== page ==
Click one of the above to learn more about specific bankruptcy types.
A bankruptcy is a federal court case which helps a person get rid of debt and resolve financial problems. A person who files for bankruptcy is called a “debtor.” A “creditor” is another person or company that the debtor owes money to. A “trustee” is a person appointed to help administer the case. This area explains how bankruptcy works for consumer debtors and for creditors.
Debtors usually file a chapter 7 or chapter 13 bankruptcy case. These two types of cases, described below, are alike in many ways. Both cases require a debtor to file lists of ALL debts (even those the debtor intends to keep paying) and ALL property of any kind that the debtor owns. They both require the debtor to attend a meeting early in the case to answer questions under oath asked by the trustee and by creditors. In a chapter 7 case the trustee sells whatever property the debtor does not keep (see What the Debtor Can Keep below), distributes the sale proceeds to creditors, and then closes the case. In a chapter 13 the trustee does not usually sell any property; instead, the debtor proposes a plan to use her or his wages or other income to repay some or all the debts over a three- to five-year period. During the case, the debtor pays her or his basic day-to-day living expenses as if the debtor were not in bankruptcy.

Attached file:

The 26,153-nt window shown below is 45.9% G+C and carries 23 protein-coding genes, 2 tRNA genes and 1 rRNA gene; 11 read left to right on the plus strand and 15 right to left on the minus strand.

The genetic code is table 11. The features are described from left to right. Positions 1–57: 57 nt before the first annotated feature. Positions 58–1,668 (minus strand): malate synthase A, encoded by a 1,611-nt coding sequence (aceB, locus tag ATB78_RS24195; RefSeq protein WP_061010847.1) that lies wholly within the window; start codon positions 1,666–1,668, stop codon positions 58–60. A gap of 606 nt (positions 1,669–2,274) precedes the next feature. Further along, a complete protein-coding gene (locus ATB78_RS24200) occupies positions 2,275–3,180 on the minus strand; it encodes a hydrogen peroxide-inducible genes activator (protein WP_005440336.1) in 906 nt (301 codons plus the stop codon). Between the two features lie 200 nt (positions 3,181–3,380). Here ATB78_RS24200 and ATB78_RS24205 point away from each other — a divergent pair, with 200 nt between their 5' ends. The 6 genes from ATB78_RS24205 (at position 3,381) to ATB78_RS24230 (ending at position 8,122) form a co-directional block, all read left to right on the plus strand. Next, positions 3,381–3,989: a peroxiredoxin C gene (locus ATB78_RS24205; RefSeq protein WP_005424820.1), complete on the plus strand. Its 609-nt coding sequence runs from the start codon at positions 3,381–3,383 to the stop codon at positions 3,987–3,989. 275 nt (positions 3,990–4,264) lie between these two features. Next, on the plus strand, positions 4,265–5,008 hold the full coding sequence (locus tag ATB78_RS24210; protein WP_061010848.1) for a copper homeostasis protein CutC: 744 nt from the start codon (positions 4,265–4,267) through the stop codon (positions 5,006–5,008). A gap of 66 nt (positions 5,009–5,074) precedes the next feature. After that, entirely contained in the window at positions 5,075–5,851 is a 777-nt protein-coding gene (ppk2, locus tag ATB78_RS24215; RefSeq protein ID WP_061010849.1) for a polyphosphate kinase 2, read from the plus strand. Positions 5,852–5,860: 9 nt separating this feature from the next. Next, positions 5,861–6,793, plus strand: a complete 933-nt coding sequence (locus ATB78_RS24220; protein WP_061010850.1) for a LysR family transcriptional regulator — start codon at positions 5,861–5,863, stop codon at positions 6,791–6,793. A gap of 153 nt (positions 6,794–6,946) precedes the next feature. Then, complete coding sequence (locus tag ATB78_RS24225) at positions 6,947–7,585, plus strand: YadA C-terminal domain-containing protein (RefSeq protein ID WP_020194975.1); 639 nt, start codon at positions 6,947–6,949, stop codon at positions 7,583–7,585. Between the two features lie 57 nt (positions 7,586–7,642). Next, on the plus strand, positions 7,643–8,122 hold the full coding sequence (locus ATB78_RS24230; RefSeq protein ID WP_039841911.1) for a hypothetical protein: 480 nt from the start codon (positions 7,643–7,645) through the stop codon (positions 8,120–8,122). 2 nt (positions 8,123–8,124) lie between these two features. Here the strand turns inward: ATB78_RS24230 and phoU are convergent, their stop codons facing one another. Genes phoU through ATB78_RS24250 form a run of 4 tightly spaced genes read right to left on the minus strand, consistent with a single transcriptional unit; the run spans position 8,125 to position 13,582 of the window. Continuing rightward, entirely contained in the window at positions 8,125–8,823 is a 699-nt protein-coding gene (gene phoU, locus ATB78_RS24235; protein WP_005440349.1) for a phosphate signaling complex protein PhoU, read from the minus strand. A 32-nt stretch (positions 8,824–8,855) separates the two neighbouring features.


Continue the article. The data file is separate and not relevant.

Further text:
What the Debtor can keep:
The Debtor usually keeps all of her or his property. The debtor can keep certain property for herself or himself, called “exemptions.” These are the things that the debtor and the debtor’s family need in order to keep living; such as some money, clothes, household goods and furnishings, retirement funds, vehicles, a residence, and pets. (Note: This is not a complete list of everything a debtor can exempt.) Creditors may not take exempt property except for taxes, child support or alimony. The debtor also usually gets to keep her or his house and vehicle, as long as the debtor can keep making the monthly payments on the house and vehicle.
Bankruptcy is not a personal, emotional decision; it’s a financial decision based on your amount of debt, your income, and your present ability to repay debts. Everyone deserves to get their financial situations back on track and get bill collectors out of their lives.
Call 602-954-1300 to schedule an appointment for a free, no obligation, consultation with Ms. Bellomo, an experienced bankruptcy attorney.